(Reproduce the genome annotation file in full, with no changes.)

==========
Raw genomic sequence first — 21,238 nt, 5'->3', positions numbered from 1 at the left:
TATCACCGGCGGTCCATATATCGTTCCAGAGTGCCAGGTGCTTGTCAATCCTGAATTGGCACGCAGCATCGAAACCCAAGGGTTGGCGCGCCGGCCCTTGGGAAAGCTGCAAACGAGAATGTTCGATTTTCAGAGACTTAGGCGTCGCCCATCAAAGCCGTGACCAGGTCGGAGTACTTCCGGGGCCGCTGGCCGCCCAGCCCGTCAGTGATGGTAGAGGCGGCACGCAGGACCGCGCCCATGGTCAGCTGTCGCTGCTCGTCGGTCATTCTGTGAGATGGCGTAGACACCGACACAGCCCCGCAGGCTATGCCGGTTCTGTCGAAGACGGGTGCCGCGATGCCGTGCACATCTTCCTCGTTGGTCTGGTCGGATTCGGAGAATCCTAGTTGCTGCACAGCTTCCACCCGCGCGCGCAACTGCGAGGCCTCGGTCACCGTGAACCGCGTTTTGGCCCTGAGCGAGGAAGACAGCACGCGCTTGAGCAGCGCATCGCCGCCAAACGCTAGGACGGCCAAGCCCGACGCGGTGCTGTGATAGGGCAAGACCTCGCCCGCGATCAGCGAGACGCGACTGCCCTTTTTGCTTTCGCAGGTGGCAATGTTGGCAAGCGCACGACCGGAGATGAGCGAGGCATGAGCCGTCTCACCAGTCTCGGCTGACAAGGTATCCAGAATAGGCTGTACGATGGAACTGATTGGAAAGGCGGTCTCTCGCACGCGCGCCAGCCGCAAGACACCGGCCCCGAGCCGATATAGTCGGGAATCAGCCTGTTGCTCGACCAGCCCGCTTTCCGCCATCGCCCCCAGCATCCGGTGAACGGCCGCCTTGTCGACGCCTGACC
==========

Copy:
Raw genomic sequence first — 21,238 nt, 5'->3', positions numbered from 1 at the left:
TATCACCGGCGGTCCATATATCGTTCCAGAGTGCCAGGTGCTTGTCAATCCTGAATTGGCACGCAGCATCGAAACCCAAGGGTTGGCGCGCCGGCCCTTGGGAAAGCTGCAAACGAGAATGTTCGATTTTCAGAGACTTAGGCGTCGCCCATCAAAGCCGTGACCAGGTCGGAGTACTTCCGGGGCCGCTGGCCGCCCAGCCCGTCAGTGATGGTAGAGGCGGCACGCAGGACCGCGCCCATGGTCAGCTGTCGCTGCTCGTCGGTCATTCTGTGAGATGGCGTAGACACCGACACAGCCCCGCAGGCTATGCCGGTTCTGTCGAAGACGGGTGCCGCGATGCCGTGCACATCTTCCTCGTTGGTCTGGTCGGATTCGGAGAATCCTAGTTGCTGCACAGCTTCCACCCGCGCGCGCAACTGCGAGGCCTCGGTCACCGTGAACCGCGTTTTGGCCCTGAGCGAGGAAGACAGCACGCGCTTGAGCAGCGCATCGCCGCCAAACGCTAGGACGGCCAAGCCCGACGCGGTGCTGTGATAGGGCAAGACCTCGCCCGCGATCAGCGAGACGCGACTGCCCTTTTTGCTTTCGCAGGTGGCAATGTTGGCAAGCGCACGACCGGAGATGAGCGAGGCATGAGCCGTCTCACCAGTCTCGGCTGACAAGGTATCCAGAATAGGCTGTACGATGGAACTGATTGGAAAGGCGGTCTCTCGCACGCGCGCCAGCCGCAAGACACCGGCCCCGAGCCGATATAGTCGGGAATCAGCCTGTTGCTCGACCAGCCCGCTTTCCGCCATCGCCCCCAGCATCCGGTGAACGGCCGCCTTGTCGACGCCTGACC